Amazon has evolved into a global conglomerate that dominates the retail sector since its humble 1995 launch. The tech giant has also emerged as a major player in the cloud computing scene, with over 90% of businesses now using some type of Amazon cloud computing service.
Given the company’s stratospheric success, it is easy to see why other organizations would look to emulate its secrets to success. Now two former Amazon insiders have teamed up on the new book “Working Backwards: Insights, Stories, and Secrets from Inside Amazon,” which describes 5 of Amazon’s key leadership principles for success.
Authors Colin Bryar and Bill Carr, former vice president/chief of staff and former vice president of digital media, respectively, supported Jeff Bezos as the company grew from a startup into a global innovation powerhouse.
Bryar and Carr co-authored the new book “Working Backwards: Insights, Stories, and Secrets from Inside Amazon,” which describes five of Amazon’s key leadership principles for success that can be extrapolated to any other business and are outlined below.
The invention machine:Jeff Bezos likens Amazon to an invention machine, powered by a set of 14 leadership tenets that offer a new way to approach creativity at work. Each of these principles are strengthened by the following five scalable and repeatable processes: hiring, meetings and decision-making, product development, team organization, and how the company leverages metrics to achieve business excellence.
Every business can make its own invention machine: Amazon’s principles and processes can be replicated by entrepreneurs to establish a successful business. By adopting the Amazon way of thinking, businesses that started from scratch are now being run by thousands of employees and clocking billions in revenue. Irrespective of the industry and domain you function in, the processes are applicable to all kind of businesses.
Discover, document and communicate your company’s principles: Amazon has developed 14 leadership principles with teeth that can be applied retroactively to its previous actions. Leadership is about knocking down obstacles in your team's way, in the company’s view, so when they push through something difficult, they become more powerful.
Note that every company is different, so you can’t just pick one of the 14 Amazon principles and randomly apply it to your own. But you can take the time to understand what it takes to be a great leader at your company. Analyze the skills and aptitude required to achieve your company’s vision. List and describe these in the form of principles that you can apply to your business processes.
Amazon’s five repeatable and scalable processes:
Amazon interviews are conducted in a very systematic manner. The company asks every interviewer to assess each candidate solely on the basis of a particular requirement, and then divvy that up among the various interviewers. They also assign a subject matter expert known as a "bar raiser" to assist in the coaching of interviewers and the facilitation of debriefing meetings. This person has the power to veto a recruit, ensuring that the hiring manager is still raising the bar.
PowerPoint was deemed inefficient by Amazon as a method of conducting meetings. Word documents or narratives are used instead. Since reading knowledge travels 70 times faster than listening to it, but creating a Word document is much more difficult than creating one in PowerPoint, the presenting team is forced to distill the data and get the audience up to speed as quickly as possible. The initial 20 minutes of meetings are spent perusing the written report, followed by 40 minutes of dialogue.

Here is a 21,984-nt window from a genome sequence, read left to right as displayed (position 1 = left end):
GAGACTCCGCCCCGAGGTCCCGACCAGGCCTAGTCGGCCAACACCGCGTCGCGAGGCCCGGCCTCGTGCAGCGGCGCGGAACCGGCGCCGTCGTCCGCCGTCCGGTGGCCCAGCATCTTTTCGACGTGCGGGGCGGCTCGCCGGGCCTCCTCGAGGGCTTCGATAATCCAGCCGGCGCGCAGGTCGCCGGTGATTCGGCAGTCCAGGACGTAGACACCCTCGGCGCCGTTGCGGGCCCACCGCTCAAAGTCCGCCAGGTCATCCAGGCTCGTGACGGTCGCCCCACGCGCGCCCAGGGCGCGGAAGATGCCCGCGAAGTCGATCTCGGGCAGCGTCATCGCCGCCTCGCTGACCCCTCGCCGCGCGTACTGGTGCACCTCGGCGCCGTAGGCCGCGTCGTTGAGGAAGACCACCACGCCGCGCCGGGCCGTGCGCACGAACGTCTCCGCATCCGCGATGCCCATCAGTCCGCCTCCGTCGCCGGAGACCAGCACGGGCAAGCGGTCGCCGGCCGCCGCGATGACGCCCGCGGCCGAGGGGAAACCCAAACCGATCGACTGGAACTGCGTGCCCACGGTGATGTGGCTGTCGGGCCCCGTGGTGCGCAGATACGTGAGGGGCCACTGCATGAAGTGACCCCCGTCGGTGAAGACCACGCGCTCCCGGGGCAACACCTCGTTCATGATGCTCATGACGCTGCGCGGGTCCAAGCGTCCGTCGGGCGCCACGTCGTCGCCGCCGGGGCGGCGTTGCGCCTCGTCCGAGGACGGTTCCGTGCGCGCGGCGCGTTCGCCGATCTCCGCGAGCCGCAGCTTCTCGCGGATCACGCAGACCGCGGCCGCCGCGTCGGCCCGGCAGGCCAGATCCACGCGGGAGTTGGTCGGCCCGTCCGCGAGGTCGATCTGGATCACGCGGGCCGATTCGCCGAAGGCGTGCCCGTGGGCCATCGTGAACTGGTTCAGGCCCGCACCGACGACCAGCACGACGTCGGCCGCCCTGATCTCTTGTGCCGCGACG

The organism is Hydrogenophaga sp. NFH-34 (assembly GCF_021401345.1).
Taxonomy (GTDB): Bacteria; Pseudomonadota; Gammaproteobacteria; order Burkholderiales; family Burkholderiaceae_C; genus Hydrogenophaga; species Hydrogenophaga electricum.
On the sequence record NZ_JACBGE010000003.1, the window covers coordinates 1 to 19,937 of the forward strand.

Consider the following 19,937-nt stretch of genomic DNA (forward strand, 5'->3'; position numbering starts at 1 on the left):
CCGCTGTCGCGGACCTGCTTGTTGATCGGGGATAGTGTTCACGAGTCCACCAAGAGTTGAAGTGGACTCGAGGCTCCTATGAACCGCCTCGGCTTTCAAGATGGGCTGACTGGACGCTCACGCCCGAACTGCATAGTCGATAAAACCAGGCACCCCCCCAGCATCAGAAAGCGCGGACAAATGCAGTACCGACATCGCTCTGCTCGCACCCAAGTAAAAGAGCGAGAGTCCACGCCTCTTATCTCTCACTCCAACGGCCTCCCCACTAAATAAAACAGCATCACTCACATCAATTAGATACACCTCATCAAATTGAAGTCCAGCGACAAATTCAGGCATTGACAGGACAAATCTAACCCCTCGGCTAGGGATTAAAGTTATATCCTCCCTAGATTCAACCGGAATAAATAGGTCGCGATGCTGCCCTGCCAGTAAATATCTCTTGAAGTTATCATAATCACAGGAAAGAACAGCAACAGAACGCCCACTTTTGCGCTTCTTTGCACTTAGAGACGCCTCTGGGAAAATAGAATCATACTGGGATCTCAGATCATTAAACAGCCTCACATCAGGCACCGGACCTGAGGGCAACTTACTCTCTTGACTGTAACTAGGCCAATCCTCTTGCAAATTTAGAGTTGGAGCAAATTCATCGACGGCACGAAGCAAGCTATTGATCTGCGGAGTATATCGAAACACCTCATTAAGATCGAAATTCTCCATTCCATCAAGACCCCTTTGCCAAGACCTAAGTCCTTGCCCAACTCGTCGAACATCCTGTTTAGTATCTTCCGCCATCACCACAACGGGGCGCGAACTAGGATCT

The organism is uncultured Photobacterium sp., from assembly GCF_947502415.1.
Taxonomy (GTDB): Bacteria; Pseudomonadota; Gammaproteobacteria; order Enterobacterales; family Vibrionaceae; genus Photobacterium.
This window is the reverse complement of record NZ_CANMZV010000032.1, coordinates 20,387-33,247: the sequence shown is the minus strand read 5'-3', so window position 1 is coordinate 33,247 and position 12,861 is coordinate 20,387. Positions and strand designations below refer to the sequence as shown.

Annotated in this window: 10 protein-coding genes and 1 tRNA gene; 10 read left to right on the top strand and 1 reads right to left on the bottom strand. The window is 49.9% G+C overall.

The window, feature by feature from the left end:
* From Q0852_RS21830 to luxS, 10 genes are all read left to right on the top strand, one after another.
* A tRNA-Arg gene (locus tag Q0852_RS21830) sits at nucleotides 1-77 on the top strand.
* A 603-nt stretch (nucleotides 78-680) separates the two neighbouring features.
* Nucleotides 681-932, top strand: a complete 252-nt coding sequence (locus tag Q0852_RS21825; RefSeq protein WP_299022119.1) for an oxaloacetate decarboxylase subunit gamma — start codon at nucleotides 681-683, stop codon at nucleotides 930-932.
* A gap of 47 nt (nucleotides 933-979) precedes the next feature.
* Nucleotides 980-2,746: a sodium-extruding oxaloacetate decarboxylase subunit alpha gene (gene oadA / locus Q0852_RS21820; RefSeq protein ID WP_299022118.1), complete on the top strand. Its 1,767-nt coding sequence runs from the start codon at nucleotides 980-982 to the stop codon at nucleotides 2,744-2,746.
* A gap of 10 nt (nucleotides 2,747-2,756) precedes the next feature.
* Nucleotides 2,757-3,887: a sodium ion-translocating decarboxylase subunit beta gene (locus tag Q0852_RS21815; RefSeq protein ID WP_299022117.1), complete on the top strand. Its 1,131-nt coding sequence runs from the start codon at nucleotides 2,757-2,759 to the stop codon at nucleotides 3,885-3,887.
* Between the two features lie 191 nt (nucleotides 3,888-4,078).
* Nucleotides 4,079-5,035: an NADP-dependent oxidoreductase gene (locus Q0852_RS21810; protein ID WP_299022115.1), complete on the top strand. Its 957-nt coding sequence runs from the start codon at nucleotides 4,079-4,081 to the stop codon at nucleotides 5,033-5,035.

Working backwards PR/FAQ:
This is the process used by Amazon to create new products. Staff begin by writing a press release that focuses on the importance of the product to consumers. Then they go into FAQs that address the problems, conditions and challenges required to bring the product to life.
The single-threaded leader model:
This rule refers to how Amazon's teams are organized. The company forms small, agile teams with each member focusing on a single field, product, technology or solution. When the company comes up with a new product concept, they form a new team that is independent and autonomous from the rest of the company. This helps them to concentrate solely on the launch of the new product or service.
Input metrics versus output metrics:
Revenue, free cash flow, gross profit and other financial metrics are examples of output metrics. Input metrics are factors that a company can actually manage, such as the number of goods available, how competitive their prices are, and how easy their goods are to find. Amazon is hyper-focused on these input factors, such as how do we lower prices and how do we add more products, operating under the assumption that when you focus on the inputs, the process improves, which in turn results in the right outputs.
It’s easy to get started
This may seem simplistic. Amazon is a large company, and you may question the ability of doing things the way they do. There are a few things you can do to get started, the book’s authors write. The first step is to go out and find, record and communicate the company's leadership principles, then incorporate them into everything you do. The second is to abandon PowerPoint as a tool for making decisions and conducting business. Instead opt for Word documents. And the third thing is to use the Working Backwards PR/FAQ process while you're starting a new product development process, they write.